Celosia Century Series
Blooming season ranges from late spring through late summer. Specific characteristics of this series include heat tolerance, low maintenance, deer and rabbit resistance, and drought tolerance. Basal-branching plants produce 13-inch plumes. This series is suitable for greenhouse, field, or garden cut-flower production. Cultivars available in this series are Fire, Pink, Red, Rose, Salmon Pink, and Yellow.
Celosia Sunday Series
Attractive plumes in a wide color range make Sunday a novel textural addition to mixed bouquets. Striking flower form also makes this an eye-catching backyard cut flower. Works well under high tunnel or greenhouse production. Blooming season ranges from spring through autumn. The Sunday series has been shown to be heat-tolerant. Cultivars include Bright Pink Improved, Cherry, Cherry Improved, Dark Pink, Gold, Gold Improved, Green, and Orange.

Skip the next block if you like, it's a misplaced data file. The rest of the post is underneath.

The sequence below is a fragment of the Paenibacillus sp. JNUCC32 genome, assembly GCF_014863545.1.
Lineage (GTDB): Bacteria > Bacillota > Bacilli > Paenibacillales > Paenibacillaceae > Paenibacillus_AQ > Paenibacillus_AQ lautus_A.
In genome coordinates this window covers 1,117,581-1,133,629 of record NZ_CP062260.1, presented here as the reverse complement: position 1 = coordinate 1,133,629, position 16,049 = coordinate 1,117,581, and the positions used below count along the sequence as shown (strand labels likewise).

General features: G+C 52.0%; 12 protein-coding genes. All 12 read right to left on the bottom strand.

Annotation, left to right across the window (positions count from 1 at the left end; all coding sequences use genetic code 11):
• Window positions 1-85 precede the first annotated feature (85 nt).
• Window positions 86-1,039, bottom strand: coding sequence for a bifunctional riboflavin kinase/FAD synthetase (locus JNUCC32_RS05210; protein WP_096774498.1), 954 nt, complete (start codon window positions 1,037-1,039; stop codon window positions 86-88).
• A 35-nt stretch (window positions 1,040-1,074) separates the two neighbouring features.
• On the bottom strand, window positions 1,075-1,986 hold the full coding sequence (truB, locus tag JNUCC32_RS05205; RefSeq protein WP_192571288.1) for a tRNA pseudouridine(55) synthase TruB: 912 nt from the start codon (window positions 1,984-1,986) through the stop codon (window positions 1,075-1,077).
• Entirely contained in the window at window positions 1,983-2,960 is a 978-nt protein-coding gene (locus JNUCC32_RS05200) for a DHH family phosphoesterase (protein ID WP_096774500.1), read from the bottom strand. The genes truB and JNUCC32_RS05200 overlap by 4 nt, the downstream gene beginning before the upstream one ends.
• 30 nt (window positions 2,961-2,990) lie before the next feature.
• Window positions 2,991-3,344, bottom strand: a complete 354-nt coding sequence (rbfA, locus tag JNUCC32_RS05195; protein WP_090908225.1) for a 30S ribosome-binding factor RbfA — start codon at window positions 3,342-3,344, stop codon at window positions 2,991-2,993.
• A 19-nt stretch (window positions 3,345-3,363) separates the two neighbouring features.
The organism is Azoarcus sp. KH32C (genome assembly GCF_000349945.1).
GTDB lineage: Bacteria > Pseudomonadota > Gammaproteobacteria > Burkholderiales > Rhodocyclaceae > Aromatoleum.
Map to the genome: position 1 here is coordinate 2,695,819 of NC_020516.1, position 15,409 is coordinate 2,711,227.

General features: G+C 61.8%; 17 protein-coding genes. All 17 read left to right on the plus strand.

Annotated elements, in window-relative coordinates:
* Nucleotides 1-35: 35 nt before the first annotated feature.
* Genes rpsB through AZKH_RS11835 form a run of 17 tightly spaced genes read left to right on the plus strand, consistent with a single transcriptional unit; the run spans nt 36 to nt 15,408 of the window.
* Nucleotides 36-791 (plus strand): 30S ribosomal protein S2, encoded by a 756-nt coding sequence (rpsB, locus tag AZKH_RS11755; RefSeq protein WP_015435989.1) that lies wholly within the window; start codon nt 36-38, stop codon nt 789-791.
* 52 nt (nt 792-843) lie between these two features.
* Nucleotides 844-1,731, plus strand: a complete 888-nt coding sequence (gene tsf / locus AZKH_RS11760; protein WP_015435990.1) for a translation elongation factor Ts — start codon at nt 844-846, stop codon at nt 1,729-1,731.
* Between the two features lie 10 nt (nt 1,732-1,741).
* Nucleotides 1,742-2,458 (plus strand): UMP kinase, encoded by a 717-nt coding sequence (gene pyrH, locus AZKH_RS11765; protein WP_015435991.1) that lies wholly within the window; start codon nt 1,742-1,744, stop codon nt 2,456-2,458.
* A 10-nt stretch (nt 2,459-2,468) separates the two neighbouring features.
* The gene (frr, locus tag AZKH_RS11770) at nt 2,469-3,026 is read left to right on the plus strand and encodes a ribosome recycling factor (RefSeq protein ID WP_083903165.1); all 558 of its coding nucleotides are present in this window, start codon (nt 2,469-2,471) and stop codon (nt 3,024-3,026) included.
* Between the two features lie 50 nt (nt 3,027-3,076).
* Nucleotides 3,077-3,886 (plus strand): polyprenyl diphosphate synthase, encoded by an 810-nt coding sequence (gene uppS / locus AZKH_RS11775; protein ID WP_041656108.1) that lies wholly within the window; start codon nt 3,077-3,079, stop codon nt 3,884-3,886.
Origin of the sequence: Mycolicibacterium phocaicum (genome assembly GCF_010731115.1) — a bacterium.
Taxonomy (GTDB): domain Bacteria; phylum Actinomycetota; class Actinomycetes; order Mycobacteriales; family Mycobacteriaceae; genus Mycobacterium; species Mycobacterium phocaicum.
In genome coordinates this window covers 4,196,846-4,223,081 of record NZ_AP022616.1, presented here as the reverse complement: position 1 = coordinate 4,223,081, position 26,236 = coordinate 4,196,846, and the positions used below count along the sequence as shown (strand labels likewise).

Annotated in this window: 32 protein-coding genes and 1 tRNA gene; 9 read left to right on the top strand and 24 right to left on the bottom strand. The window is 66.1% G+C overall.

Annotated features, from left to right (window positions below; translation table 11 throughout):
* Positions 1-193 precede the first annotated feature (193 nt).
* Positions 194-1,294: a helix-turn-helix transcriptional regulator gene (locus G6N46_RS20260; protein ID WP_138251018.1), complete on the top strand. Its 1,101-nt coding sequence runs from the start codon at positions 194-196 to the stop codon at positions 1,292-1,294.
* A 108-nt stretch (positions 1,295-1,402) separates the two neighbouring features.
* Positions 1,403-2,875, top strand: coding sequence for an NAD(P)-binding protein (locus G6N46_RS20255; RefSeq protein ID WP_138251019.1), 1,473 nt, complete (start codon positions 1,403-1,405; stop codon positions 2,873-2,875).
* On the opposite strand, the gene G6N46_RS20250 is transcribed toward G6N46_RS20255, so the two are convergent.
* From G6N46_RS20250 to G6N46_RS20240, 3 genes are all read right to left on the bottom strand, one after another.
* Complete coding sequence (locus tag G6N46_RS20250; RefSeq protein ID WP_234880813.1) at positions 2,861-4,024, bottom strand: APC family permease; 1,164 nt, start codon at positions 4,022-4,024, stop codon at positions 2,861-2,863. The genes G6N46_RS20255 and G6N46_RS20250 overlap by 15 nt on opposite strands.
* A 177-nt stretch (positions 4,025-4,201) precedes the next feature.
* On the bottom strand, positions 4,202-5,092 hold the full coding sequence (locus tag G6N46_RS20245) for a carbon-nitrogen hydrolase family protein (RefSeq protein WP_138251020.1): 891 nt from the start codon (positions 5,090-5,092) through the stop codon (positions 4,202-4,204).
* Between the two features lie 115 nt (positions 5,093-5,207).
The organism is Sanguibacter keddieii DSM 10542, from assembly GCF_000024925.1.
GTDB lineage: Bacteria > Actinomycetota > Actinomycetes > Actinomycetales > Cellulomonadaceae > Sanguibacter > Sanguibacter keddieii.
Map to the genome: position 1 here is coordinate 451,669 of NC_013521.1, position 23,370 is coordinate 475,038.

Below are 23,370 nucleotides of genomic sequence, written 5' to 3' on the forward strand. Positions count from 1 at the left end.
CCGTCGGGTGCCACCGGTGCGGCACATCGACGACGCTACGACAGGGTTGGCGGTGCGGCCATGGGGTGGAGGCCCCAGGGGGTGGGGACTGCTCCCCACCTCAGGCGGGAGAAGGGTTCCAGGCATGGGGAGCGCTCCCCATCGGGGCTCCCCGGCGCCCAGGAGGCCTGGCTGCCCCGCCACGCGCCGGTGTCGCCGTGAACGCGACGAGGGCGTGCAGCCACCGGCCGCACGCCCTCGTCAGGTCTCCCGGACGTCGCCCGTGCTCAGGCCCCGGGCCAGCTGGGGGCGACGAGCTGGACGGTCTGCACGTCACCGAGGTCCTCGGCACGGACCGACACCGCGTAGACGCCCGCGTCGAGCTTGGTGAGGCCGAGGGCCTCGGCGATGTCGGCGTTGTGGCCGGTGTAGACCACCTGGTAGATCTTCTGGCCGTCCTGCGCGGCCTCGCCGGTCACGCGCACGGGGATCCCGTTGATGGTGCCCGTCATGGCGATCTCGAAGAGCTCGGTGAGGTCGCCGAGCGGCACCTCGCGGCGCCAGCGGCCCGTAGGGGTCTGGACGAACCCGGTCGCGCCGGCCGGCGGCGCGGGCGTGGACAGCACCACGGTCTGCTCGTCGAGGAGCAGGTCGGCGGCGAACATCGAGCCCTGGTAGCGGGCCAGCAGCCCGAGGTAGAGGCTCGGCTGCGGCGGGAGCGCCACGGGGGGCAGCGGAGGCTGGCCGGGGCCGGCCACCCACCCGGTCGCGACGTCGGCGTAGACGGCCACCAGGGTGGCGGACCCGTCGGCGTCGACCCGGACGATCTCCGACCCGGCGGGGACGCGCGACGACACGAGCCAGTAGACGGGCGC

Cut Flower Celosia Pampas Plume Series
Reaching heights of up to 48 inches, the Pampas Plume series is one of the fastest varieties to flower. These wispy plumes add lightness and texture to mixed bouquets. Cultivars in this series include Forest Fire, Golden, and Scarlet.
Plumed celosia is a prolific, easy-to-grow plant—so much so that we wonder why many consumers still find it exotic, exclaiming that they have never seen it before! With its wide color range, unique pattern and feathery texture, farmer florists should consider this plant for numerous bouquet combinations and floral designs.
Flowers to Wear and Carry
We think that two plumes of Celosia plumosa make a fine boutonniere, especially when paired with maidenhair fern. Hairpin wiring works best with this flower because it gives support to the elongated flower head. The long maidenhair leaves were also hairpin-wired.